industrials industryOne of the most significant deals in the industrials industry announced this year was the announcement of Johnson Controls (JCI) merging with Tyco International (TYC), an Ireland-based fire and security provider. The two companies announced their merger agreement on Jan. 25 for approximately $14.35 billion in cash and stock. The transaction is expected to close in early September.

On the whole, US manufacturers do not anticipate major business disruptions to result from the UK’s decision to exit the European Union, according to polling conducted by the Institute for Supply Management (ISM) in July 2016. Among manufacturing industry purchasing executives polled, 58% said Brexit would have a negligible financial impact on their organizations. However, 38% reported they believed Britain’s exit would have a negative or slightly negative impact. Among those who expect a negative impact, more than half said it would stem from a change in the exchange value of the US dollar; 14% expected disruptions in global demand. Nearly 85% of those polled said Brexit would have a negligible impact on capital spending, and fewer than 15% expected it to negatively affect their workforces. The ISM also reported that US manufacturing activity grew in June 2016 for the fourth consecutive month, and that 13 of 18 reporting industries reported expansions in activity. After a prolonged period of weak growth, US manufacturing may be improving amid a weaker dollar and strengthening energy markets, according to The Wall Street Journal.

Industry Indicators

  • Total US manufacturers’ shipments, which indicate manufacturing sector activity, fell 2.7% year-to-date in May 2016 compared to the same period in 2015.The spot price of crude oil, which indicates energy prices paid by manufacturers, fell 29.1% in the week ending April 8, 2016, compared to the same week in 2015.
  • The spot price of crude oil, which indicates energy prices paid by manufacturers, fell 10.8% in the week ending July 8, 2016, compared to the same week in 2015.

Posted by John Hammett.

Read the Entire Industrials M&A 3rd Quarter Newsletter Here

Selling a Business | The Auction Process

By George Walden | Sep 06, 2016

George Walden, CFA Houston, has an interesting take on why you should create an auction process to raise the value of your company when selling a business.  In a video he posted on Vimeo, he explains the process.  Click on the play button below to see the entire video.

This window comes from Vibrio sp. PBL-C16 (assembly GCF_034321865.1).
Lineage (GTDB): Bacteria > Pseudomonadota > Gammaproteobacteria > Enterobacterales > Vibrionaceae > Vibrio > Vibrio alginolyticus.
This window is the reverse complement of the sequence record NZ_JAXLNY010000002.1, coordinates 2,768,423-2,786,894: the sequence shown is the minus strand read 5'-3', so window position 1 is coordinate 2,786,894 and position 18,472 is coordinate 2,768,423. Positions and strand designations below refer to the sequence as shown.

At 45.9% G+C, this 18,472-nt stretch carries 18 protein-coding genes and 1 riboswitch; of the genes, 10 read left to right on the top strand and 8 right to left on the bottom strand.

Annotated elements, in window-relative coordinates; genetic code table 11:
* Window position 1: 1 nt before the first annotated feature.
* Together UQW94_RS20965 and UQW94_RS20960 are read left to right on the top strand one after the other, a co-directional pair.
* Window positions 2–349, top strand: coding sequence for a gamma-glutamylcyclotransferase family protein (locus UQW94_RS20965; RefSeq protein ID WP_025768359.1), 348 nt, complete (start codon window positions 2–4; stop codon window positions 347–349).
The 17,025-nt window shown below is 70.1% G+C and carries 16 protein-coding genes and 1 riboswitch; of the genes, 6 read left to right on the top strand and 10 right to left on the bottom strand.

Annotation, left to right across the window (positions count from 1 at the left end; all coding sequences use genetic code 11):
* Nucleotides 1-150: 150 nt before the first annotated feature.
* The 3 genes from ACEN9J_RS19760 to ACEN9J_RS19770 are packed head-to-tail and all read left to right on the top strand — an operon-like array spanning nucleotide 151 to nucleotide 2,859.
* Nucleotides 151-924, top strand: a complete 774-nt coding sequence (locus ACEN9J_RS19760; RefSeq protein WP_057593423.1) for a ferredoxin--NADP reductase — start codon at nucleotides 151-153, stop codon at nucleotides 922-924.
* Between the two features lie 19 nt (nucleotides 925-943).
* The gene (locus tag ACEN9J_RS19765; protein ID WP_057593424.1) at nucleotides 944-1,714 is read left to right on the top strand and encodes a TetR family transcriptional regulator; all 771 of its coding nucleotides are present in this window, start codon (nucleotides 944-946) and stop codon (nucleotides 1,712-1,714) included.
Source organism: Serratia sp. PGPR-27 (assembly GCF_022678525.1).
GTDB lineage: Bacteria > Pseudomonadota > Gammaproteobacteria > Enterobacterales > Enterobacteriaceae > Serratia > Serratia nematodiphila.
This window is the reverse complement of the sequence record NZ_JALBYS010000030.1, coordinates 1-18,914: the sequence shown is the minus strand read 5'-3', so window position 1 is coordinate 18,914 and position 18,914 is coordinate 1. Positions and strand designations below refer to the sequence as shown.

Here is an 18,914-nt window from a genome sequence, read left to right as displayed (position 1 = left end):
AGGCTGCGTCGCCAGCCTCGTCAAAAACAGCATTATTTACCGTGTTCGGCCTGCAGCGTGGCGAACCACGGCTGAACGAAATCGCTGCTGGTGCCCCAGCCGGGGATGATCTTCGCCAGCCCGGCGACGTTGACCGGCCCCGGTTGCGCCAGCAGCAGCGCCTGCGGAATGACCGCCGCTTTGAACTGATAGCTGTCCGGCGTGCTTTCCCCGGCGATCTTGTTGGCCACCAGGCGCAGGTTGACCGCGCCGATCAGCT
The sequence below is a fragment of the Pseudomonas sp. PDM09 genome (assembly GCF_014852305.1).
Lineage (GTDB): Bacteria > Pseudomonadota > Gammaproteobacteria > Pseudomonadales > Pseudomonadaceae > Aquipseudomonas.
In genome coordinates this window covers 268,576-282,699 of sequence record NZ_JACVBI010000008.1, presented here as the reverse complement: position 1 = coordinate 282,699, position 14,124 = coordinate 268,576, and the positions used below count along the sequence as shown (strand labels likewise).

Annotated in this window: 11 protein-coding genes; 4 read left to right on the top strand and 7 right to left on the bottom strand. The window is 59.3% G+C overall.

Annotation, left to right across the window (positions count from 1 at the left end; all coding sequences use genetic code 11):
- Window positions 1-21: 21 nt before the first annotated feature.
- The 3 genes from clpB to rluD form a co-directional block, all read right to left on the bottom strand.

Conduct an auction:

I have heard all kind of reasons over the years for not conducting an auction process for the sale of a company.

  1. I am afraid my employees will find out.
  2. I am afraid my competition will find out.
  3. I don’t want a lot of people walking through and disrupting my business.

Create an auction process:

One of the many roles of the investment banker is to create an auction process. With competition your situation usually gets better. Creating competition keeps everyone a little more honest in the process. A lone buyer feels no competition. When a buyer knows others want the same company they tend to become more aggressive. When you have multiple potential buyers, all of whom want the same company, the buyers feel the competition. Buyers don’t lead with their lowest price because they know the competition wants to win just as much as they do. The seller typically through an auction has other offers to consider. The price often goes up! Auctions provide built-in competition for the value of your company.

Each buying group will see the company a little different from the other. What is important to one buyer is not necessarily important to the other. Those differences in perspective can create tremendous value. A fundamental in our office is try to find the buyer whose acquisition solves a problem.  Look for the situation where 1+1= 3. Make that argument effectively and watch value be created and resistance reduced. Read more »

Food & Beverage Industry M&A News

By Terry Fick | Sep 01, 2016